On our podcast, we recently welcomed Lauren Isaacson, founder of Curio Research, a market and UX research consultancy based in Vancouver, British Columbia. Lauren specializes in the green technology sector and has over 20 years of experience working in the research industry. Now she helps companies improve the experience, accessibility and messaging of their digital products for both the business and consumer sectors. Lauren is currently vice president of the international organization for qualitative researchers, the QRCA, and will take on the president role next month. During this episode, we discussed the importance of making research accessible to people with disabilities and how it can positively impact businesses and society as a whole.
Lauren shares with us that approximately 20% of the global population has a disability, and by excluding them from research, businesses are missing out on insights from a substantial portion of their potential customer base. The passion for making research accessible originated through her interactions with people who were creating accessible experiences in the UX space. She says that most individuals will encounter some form of disability during their lives, due to injury or aging for example, and researchers need to account for this.
Aside from the ethical reasons, there are strong business arguments for making research accessible and gathering information from people of all ability levels. Because research provides data that can serve as the basis for product development, the right data can help companies create products and services that are designed to be accessible from the start. Not only is this the right thing to do but complies with regional requirements for accessibility. She says, “I would like that to be more of the norm. I'd like to see incorporating people with disabilities in research to be normalized - like that's just something that we do every single time -… they're part of our community, they are heard and, and we see them and appreciate them for what they bring to the table.”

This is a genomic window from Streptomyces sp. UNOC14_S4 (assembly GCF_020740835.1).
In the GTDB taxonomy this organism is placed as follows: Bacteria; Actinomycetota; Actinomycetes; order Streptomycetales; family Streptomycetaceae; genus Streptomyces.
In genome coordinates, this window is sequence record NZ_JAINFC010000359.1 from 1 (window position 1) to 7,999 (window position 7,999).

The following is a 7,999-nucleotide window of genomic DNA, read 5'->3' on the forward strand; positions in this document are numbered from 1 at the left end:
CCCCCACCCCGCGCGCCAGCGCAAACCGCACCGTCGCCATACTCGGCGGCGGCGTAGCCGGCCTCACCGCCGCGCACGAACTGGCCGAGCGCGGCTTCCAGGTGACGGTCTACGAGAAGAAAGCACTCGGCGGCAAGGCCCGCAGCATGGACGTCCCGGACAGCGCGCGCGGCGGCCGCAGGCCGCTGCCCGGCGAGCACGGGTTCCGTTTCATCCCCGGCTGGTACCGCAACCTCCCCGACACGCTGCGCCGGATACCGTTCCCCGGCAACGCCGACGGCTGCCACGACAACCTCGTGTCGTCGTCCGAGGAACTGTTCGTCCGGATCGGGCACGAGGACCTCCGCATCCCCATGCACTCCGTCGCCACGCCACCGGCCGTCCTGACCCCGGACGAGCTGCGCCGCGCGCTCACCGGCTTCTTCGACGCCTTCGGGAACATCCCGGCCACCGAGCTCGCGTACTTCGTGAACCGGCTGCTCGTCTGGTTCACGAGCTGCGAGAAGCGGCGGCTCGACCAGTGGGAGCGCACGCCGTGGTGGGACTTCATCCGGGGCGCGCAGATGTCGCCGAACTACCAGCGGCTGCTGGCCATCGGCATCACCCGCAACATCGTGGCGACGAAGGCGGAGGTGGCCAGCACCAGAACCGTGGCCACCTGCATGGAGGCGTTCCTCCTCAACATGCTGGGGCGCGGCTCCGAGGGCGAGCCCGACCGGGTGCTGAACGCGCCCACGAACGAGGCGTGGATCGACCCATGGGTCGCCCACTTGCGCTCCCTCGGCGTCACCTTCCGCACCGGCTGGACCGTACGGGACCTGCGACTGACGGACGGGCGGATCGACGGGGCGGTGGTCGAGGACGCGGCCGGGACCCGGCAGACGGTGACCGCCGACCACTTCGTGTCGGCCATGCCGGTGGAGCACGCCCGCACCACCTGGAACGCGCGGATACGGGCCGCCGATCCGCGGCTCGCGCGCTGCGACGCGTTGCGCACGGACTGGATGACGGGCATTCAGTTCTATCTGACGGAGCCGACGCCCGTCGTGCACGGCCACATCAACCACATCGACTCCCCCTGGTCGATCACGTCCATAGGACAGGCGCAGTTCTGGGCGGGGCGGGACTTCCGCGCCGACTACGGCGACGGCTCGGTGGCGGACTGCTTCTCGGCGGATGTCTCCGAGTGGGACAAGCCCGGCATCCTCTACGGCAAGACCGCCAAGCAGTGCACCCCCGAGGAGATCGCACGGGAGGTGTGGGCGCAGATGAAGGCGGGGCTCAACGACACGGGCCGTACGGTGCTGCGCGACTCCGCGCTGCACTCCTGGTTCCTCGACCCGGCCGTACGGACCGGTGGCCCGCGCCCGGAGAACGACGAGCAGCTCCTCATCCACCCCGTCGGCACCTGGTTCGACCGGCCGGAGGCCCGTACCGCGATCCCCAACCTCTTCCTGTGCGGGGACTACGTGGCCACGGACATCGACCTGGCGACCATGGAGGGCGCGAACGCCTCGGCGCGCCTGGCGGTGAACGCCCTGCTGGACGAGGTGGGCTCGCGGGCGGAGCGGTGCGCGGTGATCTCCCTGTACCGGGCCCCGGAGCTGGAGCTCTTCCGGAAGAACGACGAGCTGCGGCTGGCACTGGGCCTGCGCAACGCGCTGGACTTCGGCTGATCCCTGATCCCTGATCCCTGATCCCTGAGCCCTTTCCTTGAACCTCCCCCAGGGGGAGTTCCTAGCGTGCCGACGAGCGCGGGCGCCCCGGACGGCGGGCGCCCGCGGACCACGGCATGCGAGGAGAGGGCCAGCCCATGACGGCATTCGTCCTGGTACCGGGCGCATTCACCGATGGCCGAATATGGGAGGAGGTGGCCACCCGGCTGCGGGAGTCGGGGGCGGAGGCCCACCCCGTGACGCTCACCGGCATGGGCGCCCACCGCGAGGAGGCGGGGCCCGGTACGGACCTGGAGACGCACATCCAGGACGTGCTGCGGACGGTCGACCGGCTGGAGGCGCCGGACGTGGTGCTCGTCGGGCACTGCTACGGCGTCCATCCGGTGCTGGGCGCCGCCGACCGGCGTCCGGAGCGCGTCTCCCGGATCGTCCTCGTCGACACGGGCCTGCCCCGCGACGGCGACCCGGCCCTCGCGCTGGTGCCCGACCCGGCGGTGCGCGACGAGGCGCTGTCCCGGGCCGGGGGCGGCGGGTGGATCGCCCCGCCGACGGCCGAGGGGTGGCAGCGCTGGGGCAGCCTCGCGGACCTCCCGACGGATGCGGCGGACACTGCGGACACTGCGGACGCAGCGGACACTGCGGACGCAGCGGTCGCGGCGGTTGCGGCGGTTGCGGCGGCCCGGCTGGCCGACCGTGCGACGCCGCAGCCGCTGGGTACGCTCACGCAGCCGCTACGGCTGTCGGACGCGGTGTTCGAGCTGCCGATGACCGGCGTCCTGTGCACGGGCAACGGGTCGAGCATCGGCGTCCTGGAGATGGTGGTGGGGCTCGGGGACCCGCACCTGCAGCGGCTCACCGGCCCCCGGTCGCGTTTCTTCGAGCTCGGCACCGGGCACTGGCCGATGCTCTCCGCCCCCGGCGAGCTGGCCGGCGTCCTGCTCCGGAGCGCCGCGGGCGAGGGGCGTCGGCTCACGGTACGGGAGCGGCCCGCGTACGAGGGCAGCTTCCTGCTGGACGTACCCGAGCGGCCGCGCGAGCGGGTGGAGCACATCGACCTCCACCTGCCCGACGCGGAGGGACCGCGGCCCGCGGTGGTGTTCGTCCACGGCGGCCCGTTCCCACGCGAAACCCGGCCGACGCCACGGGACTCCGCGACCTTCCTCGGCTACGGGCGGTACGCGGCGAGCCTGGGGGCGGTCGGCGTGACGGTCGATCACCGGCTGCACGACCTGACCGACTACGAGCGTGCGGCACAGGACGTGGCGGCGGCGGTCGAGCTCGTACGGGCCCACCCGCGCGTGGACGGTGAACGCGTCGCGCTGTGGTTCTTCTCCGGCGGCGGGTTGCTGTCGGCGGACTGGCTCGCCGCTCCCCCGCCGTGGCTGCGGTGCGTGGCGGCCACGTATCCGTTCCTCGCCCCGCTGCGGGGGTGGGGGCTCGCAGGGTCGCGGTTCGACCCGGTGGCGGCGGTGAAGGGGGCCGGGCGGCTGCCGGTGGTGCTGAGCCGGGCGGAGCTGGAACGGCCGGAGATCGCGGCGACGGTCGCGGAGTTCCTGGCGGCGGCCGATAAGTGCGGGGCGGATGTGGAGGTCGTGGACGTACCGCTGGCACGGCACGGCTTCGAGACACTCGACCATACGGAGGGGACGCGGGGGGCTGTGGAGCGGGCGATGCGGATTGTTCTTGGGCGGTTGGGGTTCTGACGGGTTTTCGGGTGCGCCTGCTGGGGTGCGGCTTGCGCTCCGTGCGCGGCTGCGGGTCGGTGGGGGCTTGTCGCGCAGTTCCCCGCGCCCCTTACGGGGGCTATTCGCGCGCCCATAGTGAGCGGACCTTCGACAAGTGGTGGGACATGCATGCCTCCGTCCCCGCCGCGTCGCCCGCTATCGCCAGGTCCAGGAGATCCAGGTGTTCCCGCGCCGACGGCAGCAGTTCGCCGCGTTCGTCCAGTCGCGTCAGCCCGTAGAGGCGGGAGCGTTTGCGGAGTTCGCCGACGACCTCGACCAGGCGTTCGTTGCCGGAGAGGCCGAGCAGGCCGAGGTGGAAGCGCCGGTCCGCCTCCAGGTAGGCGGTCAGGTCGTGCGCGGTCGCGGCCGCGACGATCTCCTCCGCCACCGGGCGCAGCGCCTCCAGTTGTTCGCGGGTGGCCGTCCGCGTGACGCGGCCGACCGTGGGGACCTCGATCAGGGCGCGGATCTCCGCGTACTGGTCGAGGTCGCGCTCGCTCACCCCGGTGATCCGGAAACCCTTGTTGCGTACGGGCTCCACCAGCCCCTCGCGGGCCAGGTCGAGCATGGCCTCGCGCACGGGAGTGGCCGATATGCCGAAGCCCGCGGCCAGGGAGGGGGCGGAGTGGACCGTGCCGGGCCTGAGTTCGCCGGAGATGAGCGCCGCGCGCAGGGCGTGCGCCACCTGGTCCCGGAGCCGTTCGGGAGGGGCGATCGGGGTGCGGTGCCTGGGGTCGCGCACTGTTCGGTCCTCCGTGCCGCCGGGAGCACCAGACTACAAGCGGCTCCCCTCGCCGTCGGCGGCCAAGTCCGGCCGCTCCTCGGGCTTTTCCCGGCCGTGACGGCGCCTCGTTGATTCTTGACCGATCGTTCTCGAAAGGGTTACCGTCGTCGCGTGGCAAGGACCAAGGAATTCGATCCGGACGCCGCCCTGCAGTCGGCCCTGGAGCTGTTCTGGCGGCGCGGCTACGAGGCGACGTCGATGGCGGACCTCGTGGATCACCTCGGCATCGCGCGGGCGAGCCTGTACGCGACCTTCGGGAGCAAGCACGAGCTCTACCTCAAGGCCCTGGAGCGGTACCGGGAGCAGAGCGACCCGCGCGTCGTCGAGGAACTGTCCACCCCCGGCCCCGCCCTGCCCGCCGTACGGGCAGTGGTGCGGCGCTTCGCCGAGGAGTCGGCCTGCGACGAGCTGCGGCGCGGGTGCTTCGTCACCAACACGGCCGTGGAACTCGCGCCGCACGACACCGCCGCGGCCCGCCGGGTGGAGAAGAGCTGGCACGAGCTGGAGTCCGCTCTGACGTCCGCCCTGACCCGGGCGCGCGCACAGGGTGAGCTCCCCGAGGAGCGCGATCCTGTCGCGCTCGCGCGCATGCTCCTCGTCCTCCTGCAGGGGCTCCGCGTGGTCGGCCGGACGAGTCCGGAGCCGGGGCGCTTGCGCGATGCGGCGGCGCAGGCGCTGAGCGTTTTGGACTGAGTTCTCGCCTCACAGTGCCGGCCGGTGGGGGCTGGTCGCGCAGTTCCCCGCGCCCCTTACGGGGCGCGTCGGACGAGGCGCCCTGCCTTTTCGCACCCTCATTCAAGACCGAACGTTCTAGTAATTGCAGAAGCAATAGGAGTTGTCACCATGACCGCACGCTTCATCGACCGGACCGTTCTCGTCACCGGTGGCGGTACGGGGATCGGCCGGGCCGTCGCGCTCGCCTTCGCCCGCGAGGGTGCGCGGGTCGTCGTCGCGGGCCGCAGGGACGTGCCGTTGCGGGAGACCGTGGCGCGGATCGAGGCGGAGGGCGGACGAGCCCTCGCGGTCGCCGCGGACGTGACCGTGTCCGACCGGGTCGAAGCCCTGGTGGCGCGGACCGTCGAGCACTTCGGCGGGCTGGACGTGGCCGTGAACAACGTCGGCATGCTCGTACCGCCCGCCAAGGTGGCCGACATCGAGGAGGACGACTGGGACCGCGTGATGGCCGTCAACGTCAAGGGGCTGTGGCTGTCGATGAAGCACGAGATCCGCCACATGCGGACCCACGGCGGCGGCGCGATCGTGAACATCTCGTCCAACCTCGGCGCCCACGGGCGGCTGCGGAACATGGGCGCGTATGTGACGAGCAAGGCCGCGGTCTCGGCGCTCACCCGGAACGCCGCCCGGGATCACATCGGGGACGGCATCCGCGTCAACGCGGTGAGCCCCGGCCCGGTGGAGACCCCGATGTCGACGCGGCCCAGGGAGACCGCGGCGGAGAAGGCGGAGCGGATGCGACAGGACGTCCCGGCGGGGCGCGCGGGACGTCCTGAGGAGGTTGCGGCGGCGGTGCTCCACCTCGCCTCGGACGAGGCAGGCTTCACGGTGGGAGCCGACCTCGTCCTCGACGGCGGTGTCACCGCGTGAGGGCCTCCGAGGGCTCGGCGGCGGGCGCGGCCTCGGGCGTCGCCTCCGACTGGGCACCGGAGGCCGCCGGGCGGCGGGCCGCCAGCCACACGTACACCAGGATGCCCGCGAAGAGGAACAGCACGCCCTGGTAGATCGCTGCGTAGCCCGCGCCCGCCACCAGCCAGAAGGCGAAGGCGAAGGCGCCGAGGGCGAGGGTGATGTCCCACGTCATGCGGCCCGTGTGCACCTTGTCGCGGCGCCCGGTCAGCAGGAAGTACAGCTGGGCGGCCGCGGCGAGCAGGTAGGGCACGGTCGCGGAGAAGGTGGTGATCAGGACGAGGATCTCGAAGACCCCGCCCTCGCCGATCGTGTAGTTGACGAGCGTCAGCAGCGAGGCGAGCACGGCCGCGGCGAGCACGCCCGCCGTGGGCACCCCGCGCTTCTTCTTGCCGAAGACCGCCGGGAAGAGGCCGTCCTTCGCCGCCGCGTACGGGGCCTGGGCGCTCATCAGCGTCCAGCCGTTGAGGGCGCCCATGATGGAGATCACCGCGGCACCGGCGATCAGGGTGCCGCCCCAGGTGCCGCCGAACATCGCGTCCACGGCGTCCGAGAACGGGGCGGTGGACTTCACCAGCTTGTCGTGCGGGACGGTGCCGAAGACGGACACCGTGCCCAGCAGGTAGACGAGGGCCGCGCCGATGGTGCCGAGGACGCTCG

Lauren talks a bit about how companies can work toward these goals including employing technology that is compliant with Web Content Accessibility Guidelines (WCAG), which makes web content accessible to those with a wide range of disabilities, including visual, auditory, physical, speech, cognitive, language, learning, and neurological disabilities. She also shares practical advice for tasks like recruiting participants (researchers should aim to have at least one person with a disability in each group) and approaching participants with disabilities without violating medical information standards. For qualitative researchers, conducting remote online research using platforms like Zoom can be an easy way to make the process accessible. For quantitative researchers, using simple question formats and testing surveys with screen readers can help.
The conversation extends to other portions of the industry. Lauren also advocates for more researchers with visible disabilities to be part of the research community. Inclusive practices should extend to conferences and events, where accommodation for people with disabilities should be provided, such as sign language interpreters and accessible facilities. By prioritizing accessibility for those with disabilities, market research can better serve all members of society and ensure diverse perspectives are considered.
Lauren reiterates that this approach is not only ethically essential but also makes good business sense. Companies need to be aware of the legal implications of ignoring this critical segment of the population and the market potential of serving people with disabilities. Listen now to find out how researchers can take practical steps to ensure their studies are inclusive, from recruitment to survey design.